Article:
I thought I had posted this Wired article by Vernor Vinge about embedded networks and localizers but I couldn't find it in the archives.
The embedded networks make use of two new technologies. The first is the localizer chip. Think how much mechanical and electronic ingenuity was once needed to determine the position and orientation of objects. There were thousands of clever, awkward tricks for this: corner reflectors, inertial guidance systems, sonar and radar ranging devices. The global positioning system of the 20th century works well where you need only approximate locations (and have satellite access). On the other hand, localizer chips use very-low-power wireless transmissions and simple time-of-flight computations to determine accurate positions of neighbors. This information can propagate across the embedded networks. And so we have a uniform software solution to almost all location-finding problems.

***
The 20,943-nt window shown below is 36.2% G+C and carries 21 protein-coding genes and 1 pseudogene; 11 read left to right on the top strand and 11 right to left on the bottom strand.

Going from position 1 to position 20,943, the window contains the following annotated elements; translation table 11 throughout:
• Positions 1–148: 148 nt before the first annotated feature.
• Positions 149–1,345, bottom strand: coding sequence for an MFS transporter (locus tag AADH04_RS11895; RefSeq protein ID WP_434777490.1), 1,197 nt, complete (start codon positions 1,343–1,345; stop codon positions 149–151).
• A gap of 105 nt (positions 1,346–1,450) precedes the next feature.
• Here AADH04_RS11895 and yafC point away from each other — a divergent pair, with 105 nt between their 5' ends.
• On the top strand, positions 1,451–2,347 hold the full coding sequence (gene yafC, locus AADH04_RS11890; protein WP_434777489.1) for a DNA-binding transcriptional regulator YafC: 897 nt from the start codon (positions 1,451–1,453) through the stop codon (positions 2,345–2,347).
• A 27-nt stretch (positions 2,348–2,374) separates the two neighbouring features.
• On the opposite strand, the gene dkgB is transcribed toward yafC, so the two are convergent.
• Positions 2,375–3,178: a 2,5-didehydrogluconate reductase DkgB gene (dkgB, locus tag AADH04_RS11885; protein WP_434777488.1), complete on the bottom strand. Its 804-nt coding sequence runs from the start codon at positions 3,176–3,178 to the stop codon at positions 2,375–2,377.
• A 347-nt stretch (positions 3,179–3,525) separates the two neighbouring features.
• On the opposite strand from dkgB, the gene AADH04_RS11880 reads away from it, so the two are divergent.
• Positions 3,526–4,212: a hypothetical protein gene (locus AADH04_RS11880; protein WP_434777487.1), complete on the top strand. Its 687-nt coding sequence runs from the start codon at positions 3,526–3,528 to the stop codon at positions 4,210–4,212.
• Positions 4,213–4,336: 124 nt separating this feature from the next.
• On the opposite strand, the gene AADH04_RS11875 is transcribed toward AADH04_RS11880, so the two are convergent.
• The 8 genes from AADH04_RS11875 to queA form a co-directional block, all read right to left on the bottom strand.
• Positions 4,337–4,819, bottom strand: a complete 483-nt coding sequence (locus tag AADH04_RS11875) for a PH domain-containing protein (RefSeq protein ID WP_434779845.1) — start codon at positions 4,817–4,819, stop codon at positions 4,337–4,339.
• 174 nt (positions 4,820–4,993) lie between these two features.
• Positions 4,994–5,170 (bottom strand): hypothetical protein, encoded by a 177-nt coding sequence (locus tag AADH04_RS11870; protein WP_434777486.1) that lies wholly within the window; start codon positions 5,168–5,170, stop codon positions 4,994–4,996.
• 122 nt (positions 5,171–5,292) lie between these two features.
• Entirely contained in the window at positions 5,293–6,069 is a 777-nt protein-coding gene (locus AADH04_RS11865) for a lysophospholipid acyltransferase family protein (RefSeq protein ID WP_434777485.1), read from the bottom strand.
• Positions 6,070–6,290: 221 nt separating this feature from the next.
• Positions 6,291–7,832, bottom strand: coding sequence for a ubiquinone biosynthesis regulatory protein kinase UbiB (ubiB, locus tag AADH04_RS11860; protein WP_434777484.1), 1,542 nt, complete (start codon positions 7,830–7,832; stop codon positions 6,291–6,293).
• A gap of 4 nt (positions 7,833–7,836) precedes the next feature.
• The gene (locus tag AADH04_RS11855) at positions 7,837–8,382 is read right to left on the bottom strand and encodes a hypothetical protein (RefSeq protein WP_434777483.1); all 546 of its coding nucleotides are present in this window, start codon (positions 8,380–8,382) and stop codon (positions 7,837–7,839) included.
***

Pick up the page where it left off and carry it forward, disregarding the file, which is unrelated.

The result is an explosion of applications. Physical objects become as easy to track and control as software structures in a computer program. People used to joke about the "innate orneriness of inanimate objects." Now objects are ornery only when there's an attack or a system failure – and then they can be downright deadly. But most of the time, they cooperate with one another and with us. The dream of home robots is realized. In fact, every time we recall some old futurist dream, we should think how it fits into the world of embedded networks and localizer chips. Some of the old goals are suddenly easy to achieve; others are laughably irrelevant. The recent hoopla about RFID tags reminded me of it. I wondered if RFID tags are a step towards Vinge's localizers and it does look like some people(PDF) are thinking about it that way. A Deepness in the Sky, here we come.